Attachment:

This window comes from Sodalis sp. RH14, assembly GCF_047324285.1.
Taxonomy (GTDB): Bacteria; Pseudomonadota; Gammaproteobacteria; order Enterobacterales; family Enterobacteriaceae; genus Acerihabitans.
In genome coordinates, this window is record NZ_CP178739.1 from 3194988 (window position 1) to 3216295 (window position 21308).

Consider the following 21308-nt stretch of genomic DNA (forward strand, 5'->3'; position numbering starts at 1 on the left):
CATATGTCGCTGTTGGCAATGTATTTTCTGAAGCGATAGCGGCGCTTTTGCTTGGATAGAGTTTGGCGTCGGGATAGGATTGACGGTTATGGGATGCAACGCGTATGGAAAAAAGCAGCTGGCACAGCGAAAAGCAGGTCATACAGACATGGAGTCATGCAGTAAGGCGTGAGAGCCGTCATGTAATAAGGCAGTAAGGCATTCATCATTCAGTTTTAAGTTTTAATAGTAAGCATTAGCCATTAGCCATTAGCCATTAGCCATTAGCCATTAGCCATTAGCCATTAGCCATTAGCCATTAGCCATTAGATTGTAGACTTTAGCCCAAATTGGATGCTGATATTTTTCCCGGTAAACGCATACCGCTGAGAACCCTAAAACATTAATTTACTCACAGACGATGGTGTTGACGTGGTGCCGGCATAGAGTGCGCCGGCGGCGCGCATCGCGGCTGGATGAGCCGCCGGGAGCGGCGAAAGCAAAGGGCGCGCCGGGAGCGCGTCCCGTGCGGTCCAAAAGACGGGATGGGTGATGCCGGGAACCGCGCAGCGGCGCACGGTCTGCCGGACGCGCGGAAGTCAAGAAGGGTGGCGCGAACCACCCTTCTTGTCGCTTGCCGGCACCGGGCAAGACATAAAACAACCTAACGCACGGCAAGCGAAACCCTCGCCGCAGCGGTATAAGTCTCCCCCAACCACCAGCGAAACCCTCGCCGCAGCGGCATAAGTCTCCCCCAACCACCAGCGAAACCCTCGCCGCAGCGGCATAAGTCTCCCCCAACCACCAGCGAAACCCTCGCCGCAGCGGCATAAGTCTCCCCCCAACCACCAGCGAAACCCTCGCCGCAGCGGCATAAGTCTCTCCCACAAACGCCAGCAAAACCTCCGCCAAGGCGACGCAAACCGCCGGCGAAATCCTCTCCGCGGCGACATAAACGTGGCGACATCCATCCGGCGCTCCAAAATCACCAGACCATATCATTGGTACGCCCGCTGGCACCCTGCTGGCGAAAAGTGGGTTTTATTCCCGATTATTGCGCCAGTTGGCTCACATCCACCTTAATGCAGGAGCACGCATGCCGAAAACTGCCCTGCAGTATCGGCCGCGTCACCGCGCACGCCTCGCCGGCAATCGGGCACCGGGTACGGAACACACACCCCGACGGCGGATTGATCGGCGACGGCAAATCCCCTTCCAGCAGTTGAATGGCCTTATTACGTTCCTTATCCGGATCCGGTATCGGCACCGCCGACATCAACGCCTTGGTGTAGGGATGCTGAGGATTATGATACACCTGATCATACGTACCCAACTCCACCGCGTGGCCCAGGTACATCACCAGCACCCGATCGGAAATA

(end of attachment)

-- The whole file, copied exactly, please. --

This window comes from Sodalis sp. RH14, assembly GCF_047324285.1.
Taxonomy (GTDB): Bacteria; Pseudomonadota; Gammaproteobacteria; order Enterobacterales; family Enterobacteriaceae; genus Acerihabitans.
In genome coordinates, this window is record NZ_CP178739.1 from 3194988 (window position 1) to 3216295 (window position 21308).

Consider the following 21308-nt stretch of genomic DNA (forward strand, 5'->3'; position numbering starts at 1 on the left):
CATATGTCGCTGTTGGCAATGTATTTTCTGAAGCGATAGCGGCGCTTTTGCTTGGATAGAGTTTGGCGTCGGGATAGGATTGACGGTTATGGGATGCAACGCGTATGGAAAAAAGCAGCTGGCACAGCGAAAAGCAGGTCATACAGACATGGAGTCATGCAGTAAGGCGTGAGAGCCGTCATGTAATAAGGCAGTAAGGCATTCATCATTCAGTTTTAAGTTTTAATAGTAAGCATTAGCCATTAGCCATTAGCCATTAGCCATTAGCCATTAGCCATTAGCCATTAGCCATTAGCCATTAGCCATTAGATTGTAGACTTTAGCCCAAATTGGATGCTGATATTTTTCCCGGTAAACGCATACCGCTGAGAACCCTAAAACATTAATTTACTCACAGACGATGGTGTTGACGTGGTGCCGGCATAGAGTGCGCCGGCGGCGCGCATCGCGGCTGGATGAGCCGCCGGGAGCGGCGAAAGCAAAGGGCGCGCCGGGAGCGCGTCCCGTGCGGTCCAAAAGACGGGATGGGTGATGCCGGGAACCGCGCAGCGGCGCACGGTCTGCCGGACGCGCGGAAGTCAAGAAGGGTGGCGCGAACCACCCTTCTTGTCGCTTGCCGGCACCGGGCAAGACATAAAACAACCTAACGCACGGCAAGCGAAACCCTCGCCGCAGCGGTATAAGTCTCCCCCAACCACCAGCGAAACCCTCGCCGCAGCGGCATAAGTCTCCCCCAACCACCAGCGAAACCCTCGCCGCAGCGGCATAAGTCTCCCCCAACCACCAGCGAAACCCTCGCCGCAGCGGCATAAGTCTCCCCCCAACCACCAGCGAAACCCTCGCCGCAGCGGCATAAGTCTCTCCCACAAACGCCAGCAAAACCTCCGCCAAGGCGACGCAAACCGCCGGCGAAATCCTCTCCGCGGCGACATAAACGTGGCGACATCCATCCGGCGCTCCAAAATCACCAGACCATATCATTGGTACGCCCGCTGGCACCCTGCTGGCGAAAAGTGGGTTTTATTCCCGATTATTGCGCCAGTTGGCTCACATCCACCTTAATGCAGGAGCACGCATGCCGAAAACTGCCCTGCAGTATCGGCCGCGTCACCGCGCACGCCTCGCCGGCAATCGGGCACCGGGTACGGAACACACACCCCGACGGCGGATTGATCGGCGACGGCAAATCCCCTTCCAGCAGTTGAATGGCCTTATTACGTTCCTTATCCGGATCCGGTATCGGCACCGCCGACATCAACGCCTTGGTGTAGGGATGCTGAGGATTATGATACACCTGATCATACGTACCCAACTCCACCGCGTGGCCCAGGTACATCACCAGCACCCGATCGGAAATA